A mother and father are dead after a house explosion rocked an entire neighborhood north of Mandan early Wednesday.
The deceased are Clyde and Elizabeth Howe, family members confirmed. Elizabeth Howe's daughter, Elianna Vazquez, 17, is in stable condition at a local hospital, according to Gerald Vetter, president of Light of Christ Catholic Schools, where Vazquez is a student.
No one else was home at the time of the explosion.
The explosion took place about 12:14 a.m. at the home off N.D. Highway 1806 about 5 miles north of Mandan, according to the Morton County Sheriff's Department. The blast was reported by a neighbor, who said it caused his house to shake. There was no fire.
The 5-year-old house was scattered across the packed snow, with doors and chunks of wall flying more than 100 feet from the foundation.
Elizabeth Howe was declared dead on scene, according to the sheriff's department. Clyde Howe and Vazquez were transported to a Bismarck hospital, where Howe died.
The cause of the midnight blast is under investigation by the Morton County Sheriff’s Department and the North Dakota Fire Marshal’s office. Investigators were photographing the scene on Wednesday morning.
Maxine Herr, spokeswoman for the sheriff's department, said there was "early speculation" that the explosion was caused by a propane tank. A son, who was not home at the time of the blast, smelled what he thought was sewer gas earlier in the day, Herr said. Propane is typically odored to alert people of leaks.
Eric Howe, 35, a son of Clyde Howe, said the house had geothermal heating, a fireplace and a propane tank, but no natural gas.
"It was terrible, unbelievable what happened there," said Mandan Rural Fire Chief Lynn Gustin, who responded to the blast. "The house was basically an explosion, and it blew the house apart."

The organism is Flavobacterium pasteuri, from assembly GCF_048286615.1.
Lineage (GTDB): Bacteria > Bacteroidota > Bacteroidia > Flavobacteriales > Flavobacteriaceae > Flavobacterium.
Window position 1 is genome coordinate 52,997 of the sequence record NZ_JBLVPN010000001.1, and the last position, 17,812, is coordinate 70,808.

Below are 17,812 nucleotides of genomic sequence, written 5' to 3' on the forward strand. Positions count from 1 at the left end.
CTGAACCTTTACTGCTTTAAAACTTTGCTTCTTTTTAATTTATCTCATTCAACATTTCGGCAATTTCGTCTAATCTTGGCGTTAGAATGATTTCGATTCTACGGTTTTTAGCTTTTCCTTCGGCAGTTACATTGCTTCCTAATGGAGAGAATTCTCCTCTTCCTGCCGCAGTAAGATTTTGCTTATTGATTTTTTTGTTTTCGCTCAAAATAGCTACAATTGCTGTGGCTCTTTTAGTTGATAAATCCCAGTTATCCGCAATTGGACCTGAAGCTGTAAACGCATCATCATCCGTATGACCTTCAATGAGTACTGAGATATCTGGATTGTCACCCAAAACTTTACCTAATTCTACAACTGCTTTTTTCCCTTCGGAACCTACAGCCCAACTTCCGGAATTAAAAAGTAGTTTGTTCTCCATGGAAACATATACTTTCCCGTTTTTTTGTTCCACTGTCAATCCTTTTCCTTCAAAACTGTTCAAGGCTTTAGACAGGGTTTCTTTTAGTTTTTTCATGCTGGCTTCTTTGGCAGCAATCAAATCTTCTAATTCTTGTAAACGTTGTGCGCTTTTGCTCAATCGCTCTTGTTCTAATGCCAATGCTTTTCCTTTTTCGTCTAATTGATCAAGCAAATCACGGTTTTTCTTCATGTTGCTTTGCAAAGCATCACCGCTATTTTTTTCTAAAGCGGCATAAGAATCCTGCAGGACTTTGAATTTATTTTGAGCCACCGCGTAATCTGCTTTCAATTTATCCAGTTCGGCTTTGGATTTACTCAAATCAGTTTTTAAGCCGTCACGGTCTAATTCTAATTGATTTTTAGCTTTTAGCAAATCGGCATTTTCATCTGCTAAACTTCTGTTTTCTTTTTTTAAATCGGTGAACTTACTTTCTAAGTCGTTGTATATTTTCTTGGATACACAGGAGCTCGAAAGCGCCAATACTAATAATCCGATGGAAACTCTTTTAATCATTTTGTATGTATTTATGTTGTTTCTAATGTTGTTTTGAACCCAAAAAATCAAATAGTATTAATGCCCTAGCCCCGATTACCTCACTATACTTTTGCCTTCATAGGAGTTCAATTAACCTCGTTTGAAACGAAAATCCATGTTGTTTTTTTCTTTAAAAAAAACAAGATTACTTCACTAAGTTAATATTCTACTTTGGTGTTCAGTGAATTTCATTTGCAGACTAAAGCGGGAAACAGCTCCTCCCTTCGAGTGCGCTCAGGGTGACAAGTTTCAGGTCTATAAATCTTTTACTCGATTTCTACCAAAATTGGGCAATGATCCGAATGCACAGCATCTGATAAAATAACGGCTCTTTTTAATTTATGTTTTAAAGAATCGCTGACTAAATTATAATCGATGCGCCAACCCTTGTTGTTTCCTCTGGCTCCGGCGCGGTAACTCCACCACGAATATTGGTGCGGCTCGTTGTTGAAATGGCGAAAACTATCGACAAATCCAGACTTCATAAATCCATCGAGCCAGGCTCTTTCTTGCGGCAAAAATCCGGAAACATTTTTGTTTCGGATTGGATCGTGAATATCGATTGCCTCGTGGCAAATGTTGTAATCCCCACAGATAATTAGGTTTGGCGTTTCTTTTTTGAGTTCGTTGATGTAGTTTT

Jaime Younker, who lives up the street from the family, said she and her husband were awakened by the loud bang in the middle of the night. They originally thought the blast came from their attic.
"We just popped up," Younker said.
Younker said another neighbor went to aid the family after hearing Vazquez screaming for help.
Clyde Howe, 60, was lying in the snow in the subzero temperatures. He was a military veteran who worked as an instrument technician at the Minnkota Power Cooperative's Milton R. Young Station in Center. An employee of 36 years, he was well-respected and extremely reliable, according to Kevin Fee, communications supervisor for Minnkota.
"A lot of the younger techs learned a lot from Clyde," Fee said.
In his spare time, Clyde Howe enjoyed riding his motorcycle, hunting and watching sports. He was known for inviting people to his house to butcher meat and make sausage. Recently, he was talking about the holidays and retirement.
"He loved being a hobby butcher," Eric Howe said.
Elizabeth Howe, 58, was a nurse who worked at the Mid-Dakota Clinic, HIT in Mandan and the VA, which is where she met Clyde Howe, according to Juana Gross, whose husband is a cousin of Clyde Howe.
"She was a kind, compassionate woman," Eric Howe said of his stepmother.
The couple recently celebrated their fourth wedding anniversary with a trip to Mexico. Each left behind three children. Clyde Howe's children are 35, 34 and 28 years old.
Vazquez is a senior at St. Mary's Central High School in Bismarck. Vetter described her as an involved student with a special interest in choir and singing. He said the school held a prayer service for her Wednesday morning and alerted students to the availability of counseling and chaplain services.
Vetter said the message of the service, led by the Rev. Jared Johnson, chaplain at the high school, was: "We can't explain why things like this happen, but we know what we can do in times like this. To pray for her and her family and to love her. Those are the two things we can control — prayer and love."
Gross said the parents had been planning a graduation trip for Vazquez, either Disney World or a cruise.
The family's three dogs were still missing as of Wednesday afternoon, according to Gross, who was alerting neighbors of the situation.
"We don't know if they're alive or dead," she said.
Anyone who finds the dogs should take them to the Central Dakota Humane Society, Gross said. One of the dogs, Remy, is a Brittany spaniel. The other two, Beans and Norma, are Lhasa Apsos.
No funeral arrangements have been made yet, and Eric Howe said the family is "just working one piece at a time."
"Literally you don’t even have a home base anymore to figure out the details," he said.
A GoFundMe account has been started for Elianna Vazquez at www.gofundme.com/elianas-medicalessentials-fund.